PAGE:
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Secukinumab superior to etanercept for plaque psoriasis


 

Secukinumab (AIN457), an interleukin-17A (IL-17A) inhibitor, was more effective in treating moderate-to-severe plaque psoriasis than the anti-tumor necrosis factor etanercept and current standard of care, according to a head-to-head phase 3 study.

Data presented at the 22nd Congress of the European Association of Dermatology and Venereology (EADV) in Istanbul showed that secukinumab was effective in treating psoriasis, with rapid onset and durable responses, and may represent a new treatment alternative for patients.

The FIXTURE study (Full year investigative examination of secukinumab vs. etanercept using 2 dosing regimens to determine efficacy in psoriasis), a randomized, double-blind, placebo-controlled, multicenter, global pivotal study, involved 1,306 patients.

The study met all primary and pre-specified key secondary end points (P<0.0001 for placebo comparisons and P=0.0250 for etancercept comparisons). Both doses of secukinumab showed improved efficacy to etancercept throughout the 52-week study, beginning as early as week two and confirmed by week 12 when the primary end points were assessed.

More patients taking secukinumab experienced almost clear skin (PASI 90) and completely clear skin (PASI 100) compared to etanercept, which are higher standards of skin clearance compared to the standard efficacy measures used in most psoriasis clinical studies. At its peak, the PASI 90 response was over 70 percent and PASI 100 was over 35 percent.

At three weeks of treatment, about 50 percent of patients taking secukinumab had a 50 percent reduction in PASI.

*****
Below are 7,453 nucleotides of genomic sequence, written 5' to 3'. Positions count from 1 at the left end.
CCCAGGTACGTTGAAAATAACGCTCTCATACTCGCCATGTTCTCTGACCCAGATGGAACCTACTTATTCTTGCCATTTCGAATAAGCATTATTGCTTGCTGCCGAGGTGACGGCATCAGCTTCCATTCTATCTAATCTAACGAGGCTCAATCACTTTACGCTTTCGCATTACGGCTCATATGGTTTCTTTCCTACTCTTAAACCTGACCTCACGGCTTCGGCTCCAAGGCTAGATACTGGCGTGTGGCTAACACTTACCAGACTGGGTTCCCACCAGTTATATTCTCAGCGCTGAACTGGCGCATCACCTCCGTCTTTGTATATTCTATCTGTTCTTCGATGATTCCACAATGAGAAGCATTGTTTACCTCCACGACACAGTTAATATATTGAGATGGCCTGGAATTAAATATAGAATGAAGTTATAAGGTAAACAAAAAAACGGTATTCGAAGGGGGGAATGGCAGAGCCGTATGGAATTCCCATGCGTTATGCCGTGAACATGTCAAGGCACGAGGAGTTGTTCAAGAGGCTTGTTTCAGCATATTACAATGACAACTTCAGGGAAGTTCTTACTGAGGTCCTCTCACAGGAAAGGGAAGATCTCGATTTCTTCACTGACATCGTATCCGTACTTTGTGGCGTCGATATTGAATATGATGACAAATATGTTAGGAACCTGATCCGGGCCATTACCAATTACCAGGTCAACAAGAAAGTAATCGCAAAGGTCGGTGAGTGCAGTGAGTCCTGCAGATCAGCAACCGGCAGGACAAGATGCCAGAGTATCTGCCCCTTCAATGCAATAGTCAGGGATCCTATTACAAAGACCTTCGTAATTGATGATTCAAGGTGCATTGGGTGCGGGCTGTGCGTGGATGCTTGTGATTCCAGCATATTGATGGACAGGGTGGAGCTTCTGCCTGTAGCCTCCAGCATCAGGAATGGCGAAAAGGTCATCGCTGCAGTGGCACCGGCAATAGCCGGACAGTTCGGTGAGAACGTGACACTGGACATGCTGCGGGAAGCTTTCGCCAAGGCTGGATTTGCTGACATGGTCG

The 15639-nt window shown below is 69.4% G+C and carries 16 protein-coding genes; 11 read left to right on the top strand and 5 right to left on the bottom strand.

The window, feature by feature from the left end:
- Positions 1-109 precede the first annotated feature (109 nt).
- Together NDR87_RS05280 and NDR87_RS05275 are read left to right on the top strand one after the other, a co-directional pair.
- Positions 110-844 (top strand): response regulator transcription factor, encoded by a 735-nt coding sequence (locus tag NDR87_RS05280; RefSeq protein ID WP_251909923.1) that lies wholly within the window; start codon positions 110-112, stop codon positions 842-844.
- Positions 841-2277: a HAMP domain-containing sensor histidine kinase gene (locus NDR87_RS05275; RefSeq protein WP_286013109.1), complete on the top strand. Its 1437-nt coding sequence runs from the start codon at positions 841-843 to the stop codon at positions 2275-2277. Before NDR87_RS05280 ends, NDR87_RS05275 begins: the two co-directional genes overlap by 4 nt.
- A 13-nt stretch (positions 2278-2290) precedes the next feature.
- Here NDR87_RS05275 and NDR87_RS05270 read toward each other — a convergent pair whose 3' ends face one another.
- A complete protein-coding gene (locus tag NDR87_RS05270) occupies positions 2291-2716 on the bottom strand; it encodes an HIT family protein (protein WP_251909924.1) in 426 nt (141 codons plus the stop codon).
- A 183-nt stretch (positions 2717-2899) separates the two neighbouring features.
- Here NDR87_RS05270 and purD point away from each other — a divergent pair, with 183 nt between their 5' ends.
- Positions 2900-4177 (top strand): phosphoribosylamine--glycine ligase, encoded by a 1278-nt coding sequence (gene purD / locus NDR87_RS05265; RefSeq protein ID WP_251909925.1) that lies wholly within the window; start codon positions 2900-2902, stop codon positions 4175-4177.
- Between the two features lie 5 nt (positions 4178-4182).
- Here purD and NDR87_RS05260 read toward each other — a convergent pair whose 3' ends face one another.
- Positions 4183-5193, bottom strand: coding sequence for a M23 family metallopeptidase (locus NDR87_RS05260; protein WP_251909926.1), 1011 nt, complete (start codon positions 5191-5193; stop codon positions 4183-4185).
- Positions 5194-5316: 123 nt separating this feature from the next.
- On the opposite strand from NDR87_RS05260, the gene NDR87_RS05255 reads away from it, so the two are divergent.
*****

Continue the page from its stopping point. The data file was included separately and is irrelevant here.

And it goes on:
“If you look at the peak response at 16 weeks, 87 percent of patients taking secukinumab achieved PASI 75, which is a very high response,” said Mark Lebwohl, M.D., chairman, department of dermatology, Mount Sinai School Medicine, New York. “Seventy-seven percent of patients reached PASI 75 at 12 weeks of treatment, which was the primary end point of the study.

“Importantly, patients taking secukinumab did do better than those taking (etanercept), which was expected, though (etanercept) also did well,” he said. “In addition, across both the (etanercept) comparison and placebo controlled cohorts, the 300-mg dose of secukinumab was more effective than the 150-mg dose.

“Treating psoriasis can be challenging as not all treatments are appropriate or effective in every patient, so there is a definite need for additional options,” Dr. Lebwohl said.

Disclosures: Dr. Lebwohl has served as a consultant and investigator for Amgen, which manufactures Enbrel (etanercept) and for Novartis, which is developing secukinumab.

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